Charleston, S.C. (WCBD) / Washington (NEXSTAR)– A new moratorium to go into effect Friday could protect up to 40 million Americans. White House deputy press secretary Brian Morgenstern said, the protection goes beyond the eviction moratorium in the CARES Act that expired at the end of July.
President Donald Trump ordered the U.S. Centers for Disease Control and Prevention to halt nearly all evictions until the end of the year. Effectively immediately, the order delays — not forgives — late payments.
“It’s important to provide this relief to families all around the country,” Morgenstern said. “It is in the public health interest to stop people being evicted. We don’t want people having to go to shelters or other group gatherings and really risk being exposed.”
Housing Attorney Nicole Paluzzi said, Charleston Pro Bono has seen a spike in requests for legal assistance.
“This is not just a problem for people who are on a lower tax bracket. This is something that is impacting people who own properties, people who have had great work history, and economic stability, people who have experienced COVID-19 and have had an incredible health expense,” said Paluzzi.
To qualify, renters must make less than $99,000 annually and prove they have lost income due to the pandemic and have no other housing options.
Unlike the CARES Act protection, the moratorium still allows landlords to charge late fees and penalties that would be added to the lump sum payment due at the end of the year.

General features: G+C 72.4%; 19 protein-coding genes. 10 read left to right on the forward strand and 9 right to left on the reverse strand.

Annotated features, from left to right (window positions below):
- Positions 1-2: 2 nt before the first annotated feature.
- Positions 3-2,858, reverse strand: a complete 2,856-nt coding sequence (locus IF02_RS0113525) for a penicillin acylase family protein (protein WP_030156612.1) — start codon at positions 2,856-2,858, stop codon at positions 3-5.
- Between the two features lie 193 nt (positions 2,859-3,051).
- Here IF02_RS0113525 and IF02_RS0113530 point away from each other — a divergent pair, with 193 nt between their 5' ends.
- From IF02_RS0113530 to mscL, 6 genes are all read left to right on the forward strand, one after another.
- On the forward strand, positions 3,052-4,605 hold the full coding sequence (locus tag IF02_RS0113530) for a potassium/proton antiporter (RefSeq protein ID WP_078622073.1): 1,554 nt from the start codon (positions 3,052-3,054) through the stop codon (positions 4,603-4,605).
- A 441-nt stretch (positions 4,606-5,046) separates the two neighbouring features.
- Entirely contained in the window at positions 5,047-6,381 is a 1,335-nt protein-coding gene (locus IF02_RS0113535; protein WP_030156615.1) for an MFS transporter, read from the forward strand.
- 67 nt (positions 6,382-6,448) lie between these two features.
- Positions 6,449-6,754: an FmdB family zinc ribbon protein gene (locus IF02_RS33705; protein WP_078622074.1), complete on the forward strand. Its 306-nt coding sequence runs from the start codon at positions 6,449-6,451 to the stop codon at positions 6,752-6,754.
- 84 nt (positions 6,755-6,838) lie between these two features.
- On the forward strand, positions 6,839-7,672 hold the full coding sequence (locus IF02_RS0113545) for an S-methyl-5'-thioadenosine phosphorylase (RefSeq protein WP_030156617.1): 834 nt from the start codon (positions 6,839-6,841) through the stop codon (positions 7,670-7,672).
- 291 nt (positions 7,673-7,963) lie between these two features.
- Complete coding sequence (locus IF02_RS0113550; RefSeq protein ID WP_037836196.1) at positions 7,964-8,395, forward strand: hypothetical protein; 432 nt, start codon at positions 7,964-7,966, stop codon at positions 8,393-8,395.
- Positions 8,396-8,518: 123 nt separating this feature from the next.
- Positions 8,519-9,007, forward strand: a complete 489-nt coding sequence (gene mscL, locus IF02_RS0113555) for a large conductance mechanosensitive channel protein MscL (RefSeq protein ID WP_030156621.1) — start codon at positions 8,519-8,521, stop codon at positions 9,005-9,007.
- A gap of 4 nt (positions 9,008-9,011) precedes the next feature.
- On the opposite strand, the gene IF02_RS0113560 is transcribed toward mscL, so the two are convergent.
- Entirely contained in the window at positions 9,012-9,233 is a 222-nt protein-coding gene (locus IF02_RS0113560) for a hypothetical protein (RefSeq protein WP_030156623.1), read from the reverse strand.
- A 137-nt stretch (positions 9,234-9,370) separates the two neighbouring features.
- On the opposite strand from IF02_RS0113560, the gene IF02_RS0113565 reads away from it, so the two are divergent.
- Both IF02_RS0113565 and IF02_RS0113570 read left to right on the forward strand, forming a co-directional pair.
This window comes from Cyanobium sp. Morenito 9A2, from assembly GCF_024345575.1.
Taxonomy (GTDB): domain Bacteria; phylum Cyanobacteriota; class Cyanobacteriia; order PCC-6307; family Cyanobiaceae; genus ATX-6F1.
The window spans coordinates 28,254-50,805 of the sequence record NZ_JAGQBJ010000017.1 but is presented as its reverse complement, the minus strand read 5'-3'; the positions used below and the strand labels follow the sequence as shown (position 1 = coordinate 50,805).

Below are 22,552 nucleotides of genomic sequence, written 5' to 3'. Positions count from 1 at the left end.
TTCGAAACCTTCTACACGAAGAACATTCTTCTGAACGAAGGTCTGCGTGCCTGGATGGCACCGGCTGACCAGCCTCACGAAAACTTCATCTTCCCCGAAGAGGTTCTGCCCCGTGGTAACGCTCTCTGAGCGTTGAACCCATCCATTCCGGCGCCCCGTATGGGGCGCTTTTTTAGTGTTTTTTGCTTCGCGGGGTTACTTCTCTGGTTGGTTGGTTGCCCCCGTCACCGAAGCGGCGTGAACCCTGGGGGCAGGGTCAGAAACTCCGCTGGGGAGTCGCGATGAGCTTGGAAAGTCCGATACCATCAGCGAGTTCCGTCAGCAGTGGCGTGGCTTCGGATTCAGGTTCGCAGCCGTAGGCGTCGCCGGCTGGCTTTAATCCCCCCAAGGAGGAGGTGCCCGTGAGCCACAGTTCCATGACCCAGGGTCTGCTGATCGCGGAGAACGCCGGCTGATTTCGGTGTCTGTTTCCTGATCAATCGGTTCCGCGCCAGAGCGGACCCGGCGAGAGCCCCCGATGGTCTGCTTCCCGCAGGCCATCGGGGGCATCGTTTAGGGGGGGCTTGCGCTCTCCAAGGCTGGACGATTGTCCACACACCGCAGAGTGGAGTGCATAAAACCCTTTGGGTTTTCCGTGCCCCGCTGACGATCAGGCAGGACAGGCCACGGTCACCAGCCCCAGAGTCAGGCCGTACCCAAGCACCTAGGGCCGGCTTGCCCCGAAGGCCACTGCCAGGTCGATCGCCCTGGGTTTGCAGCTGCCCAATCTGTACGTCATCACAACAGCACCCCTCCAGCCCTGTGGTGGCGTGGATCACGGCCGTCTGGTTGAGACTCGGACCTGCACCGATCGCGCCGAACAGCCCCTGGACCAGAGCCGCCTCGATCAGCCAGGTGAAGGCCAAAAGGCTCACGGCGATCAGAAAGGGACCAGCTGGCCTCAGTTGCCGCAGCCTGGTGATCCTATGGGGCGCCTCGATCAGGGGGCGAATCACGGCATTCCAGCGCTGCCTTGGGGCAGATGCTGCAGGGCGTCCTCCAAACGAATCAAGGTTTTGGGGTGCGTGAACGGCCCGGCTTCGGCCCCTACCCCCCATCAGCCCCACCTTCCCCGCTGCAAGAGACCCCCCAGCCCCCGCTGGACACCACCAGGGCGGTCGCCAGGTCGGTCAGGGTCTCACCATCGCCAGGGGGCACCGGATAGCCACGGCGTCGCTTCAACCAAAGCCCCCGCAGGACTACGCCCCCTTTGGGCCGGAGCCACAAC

Proponents like Paluzzi argue that homelessness would further destabilize the economy. She said housing is shown to increase someone’s chances of getting hired and keeping a job.
“One of the few things this summer that has given a lot of our clients hope is that this may go into effect in the fall, and [with] flu season on top of Coronavirus and kids going back to school… they will have a secure house at least to the end of the year,” she said.
Opponents like the National Apartment Association said the order is concerning and hurts landlords who still need to make payments.
“Without direct rental assistance, rents cannot be paid, and owners face a financial crisis of their own by not being able to maintain properties and pay their mortgages or property taxes. This action risks creating a cascade that will further harm the economy, amplify the housing affordability crisis and destroy the rental housing industry. This global housing crisis cannot be blamed on the rental housing industry, nor can the industry bear the brunt of the pandemic alone. We need balanced, reasonable solutions for all Americans.”National Apartment Association
South Carolinians facing evictions and housing-related legal issues as a result of the COVID-19 pandemic are encouraged to call a legal assistance hotline sponsored by the South Carolina Bar and South Carolina Legal Services. People may call 1-833-958-2266 toll-free any time.